Interpersonal Violence Prevention & Education
Understanding the dynamics of violence
Sexual violence is a spectrum of situations where someone forces or manipulates someone else into unwanted sexual activity without their consent. Reasons someone might not consent include fear, age, illness, ability, and / or influence of alcohol or other drugs.
- 90% of the time, the person who harms another person is known to that person – often a friend or former friend or roommate, dating partner or ex, or acquaintance.
- About 1 in 3 women and 1 in 6 men report experiencing some sort of contact sexual violence at some point in their lifetime.
- Many people (24%-41%) who experienced sexual violence, said that the first incident happened before they turned 18.
Domestic or intimate partner violence is a pattern of abusive behaviors – including physical, sexual, and psychological attacks as well as economic coercion – that adults and adolescents use against an intimate partner.
- More than 27% of women and 11% of men in the U.S. have experienced contact sexual violence, physical violence, and / or stalking by an intimate partner.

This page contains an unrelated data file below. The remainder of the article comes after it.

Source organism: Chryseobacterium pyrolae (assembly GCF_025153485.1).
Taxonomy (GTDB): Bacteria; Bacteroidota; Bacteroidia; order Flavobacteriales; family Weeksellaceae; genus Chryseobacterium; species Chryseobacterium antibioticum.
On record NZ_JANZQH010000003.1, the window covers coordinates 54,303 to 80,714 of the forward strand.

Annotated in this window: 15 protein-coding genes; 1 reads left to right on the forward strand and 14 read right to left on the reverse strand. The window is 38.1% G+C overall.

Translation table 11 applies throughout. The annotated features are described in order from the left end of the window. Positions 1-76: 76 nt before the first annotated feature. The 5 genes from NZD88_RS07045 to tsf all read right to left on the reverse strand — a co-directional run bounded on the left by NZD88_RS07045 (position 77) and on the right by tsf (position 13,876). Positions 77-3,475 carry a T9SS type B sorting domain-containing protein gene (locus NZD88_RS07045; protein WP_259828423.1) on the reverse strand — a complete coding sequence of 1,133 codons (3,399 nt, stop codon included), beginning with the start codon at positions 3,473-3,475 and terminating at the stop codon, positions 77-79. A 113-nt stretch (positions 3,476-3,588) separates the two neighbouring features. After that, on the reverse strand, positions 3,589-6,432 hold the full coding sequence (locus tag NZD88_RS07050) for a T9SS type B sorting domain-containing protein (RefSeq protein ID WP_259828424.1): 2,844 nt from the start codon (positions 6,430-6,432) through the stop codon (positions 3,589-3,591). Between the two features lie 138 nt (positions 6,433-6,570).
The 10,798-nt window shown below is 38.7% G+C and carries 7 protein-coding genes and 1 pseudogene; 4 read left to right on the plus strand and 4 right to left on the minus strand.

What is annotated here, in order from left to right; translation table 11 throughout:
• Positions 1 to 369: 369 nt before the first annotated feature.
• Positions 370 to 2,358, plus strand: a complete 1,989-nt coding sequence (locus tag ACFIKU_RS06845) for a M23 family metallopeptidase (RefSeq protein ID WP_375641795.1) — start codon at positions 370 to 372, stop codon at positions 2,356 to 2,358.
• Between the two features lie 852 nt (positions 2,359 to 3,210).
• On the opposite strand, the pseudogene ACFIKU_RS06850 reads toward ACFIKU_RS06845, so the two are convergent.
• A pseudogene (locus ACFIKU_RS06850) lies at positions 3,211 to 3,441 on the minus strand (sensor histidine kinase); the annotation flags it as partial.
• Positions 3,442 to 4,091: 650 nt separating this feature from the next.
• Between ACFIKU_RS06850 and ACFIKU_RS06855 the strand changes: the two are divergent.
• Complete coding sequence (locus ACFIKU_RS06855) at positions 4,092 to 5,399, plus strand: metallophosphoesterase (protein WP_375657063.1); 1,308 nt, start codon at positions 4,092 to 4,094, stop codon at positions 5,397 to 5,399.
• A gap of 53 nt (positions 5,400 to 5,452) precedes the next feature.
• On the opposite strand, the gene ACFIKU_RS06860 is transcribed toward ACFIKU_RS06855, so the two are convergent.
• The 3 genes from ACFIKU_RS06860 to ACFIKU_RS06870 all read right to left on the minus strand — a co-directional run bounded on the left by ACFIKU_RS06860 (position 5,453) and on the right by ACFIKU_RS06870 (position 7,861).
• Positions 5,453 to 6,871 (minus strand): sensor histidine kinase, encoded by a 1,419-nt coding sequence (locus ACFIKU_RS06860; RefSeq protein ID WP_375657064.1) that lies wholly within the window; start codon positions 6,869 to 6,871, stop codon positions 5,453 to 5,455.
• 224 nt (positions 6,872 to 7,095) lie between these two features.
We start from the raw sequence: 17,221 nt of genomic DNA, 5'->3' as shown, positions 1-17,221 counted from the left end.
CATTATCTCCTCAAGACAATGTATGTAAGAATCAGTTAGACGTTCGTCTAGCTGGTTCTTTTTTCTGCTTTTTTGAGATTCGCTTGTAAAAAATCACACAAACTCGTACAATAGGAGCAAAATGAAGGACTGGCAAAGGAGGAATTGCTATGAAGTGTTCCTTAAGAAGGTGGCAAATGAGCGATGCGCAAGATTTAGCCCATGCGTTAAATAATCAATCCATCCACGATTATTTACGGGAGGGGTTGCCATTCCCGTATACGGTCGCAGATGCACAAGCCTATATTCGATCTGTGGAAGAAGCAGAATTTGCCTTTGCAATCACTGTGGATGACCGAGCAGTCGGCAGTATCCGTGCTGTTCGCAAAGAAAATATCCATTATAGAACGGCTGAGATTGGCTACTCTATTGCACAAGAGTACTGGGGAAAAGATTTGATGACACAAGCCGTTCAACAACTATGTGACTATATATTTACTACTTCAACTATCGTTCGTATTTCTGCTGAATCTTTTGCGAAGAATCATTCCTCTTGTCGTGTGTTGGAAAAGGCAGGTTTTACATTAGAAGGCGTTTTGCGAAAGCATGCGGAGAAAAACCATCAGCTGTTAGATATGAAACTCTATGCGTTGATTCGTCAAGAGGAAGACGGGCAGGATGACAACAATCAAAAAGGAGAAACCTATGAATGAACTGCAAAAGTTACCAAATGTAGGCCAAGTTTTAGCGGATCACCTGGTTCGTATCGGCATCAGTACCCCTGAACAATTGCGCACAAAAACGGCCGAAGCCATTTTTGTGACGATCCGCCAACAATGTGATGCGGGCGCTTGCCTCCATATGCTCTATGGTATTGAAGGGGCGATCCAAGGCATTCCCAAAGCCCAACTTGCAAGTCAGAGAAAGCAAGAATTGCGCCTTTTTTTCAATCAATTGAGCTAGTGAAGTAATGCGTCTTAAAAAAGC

- 21% of college students reported having experienced abuse by a current partner and more than half of those students experienced abusive relationships while in college.
Stalking is a pattern or set of behaviors directed at a specific person with the intent of making them feel afraid, intimidated, or generally unsafe. Stalking is serious, often violent, and can escalate over time.
- 1 in 6 women and 1 in 19 men report experiencing stalking at some point during their lifetime.
- Over 85% of stalking victims are stalked by someone they know.
Learn more about how Temple University defines Sexual Misconduct and violence on campus.
Have you experienced violence at some point and want to talk with someone? There are confidential resources on campus and in the community.
Smith, S.G., Chen, J., Basile, K.C., Gilbert, L.K., Merrick, M.T., Patel, N., Walling, M., & Jain, A. (2017). The National Intimate Partner and Sexual Violence Survey (NISVS): 2010-2012 State Report. Atlanta, GA: National Center for Injury Prevention and Control, Centers for Disease Control and Prevention.
Peugh, J. & Glauber, A. (2011). 2011 College Dating Violence and Abuse Poll: Prepared for Liz Claiborne, Inc. [PowerPoint slides]. Retrieved from https://www.breakthecycle.org/dating-violence-research/college-dating-violence-and-abuse-poll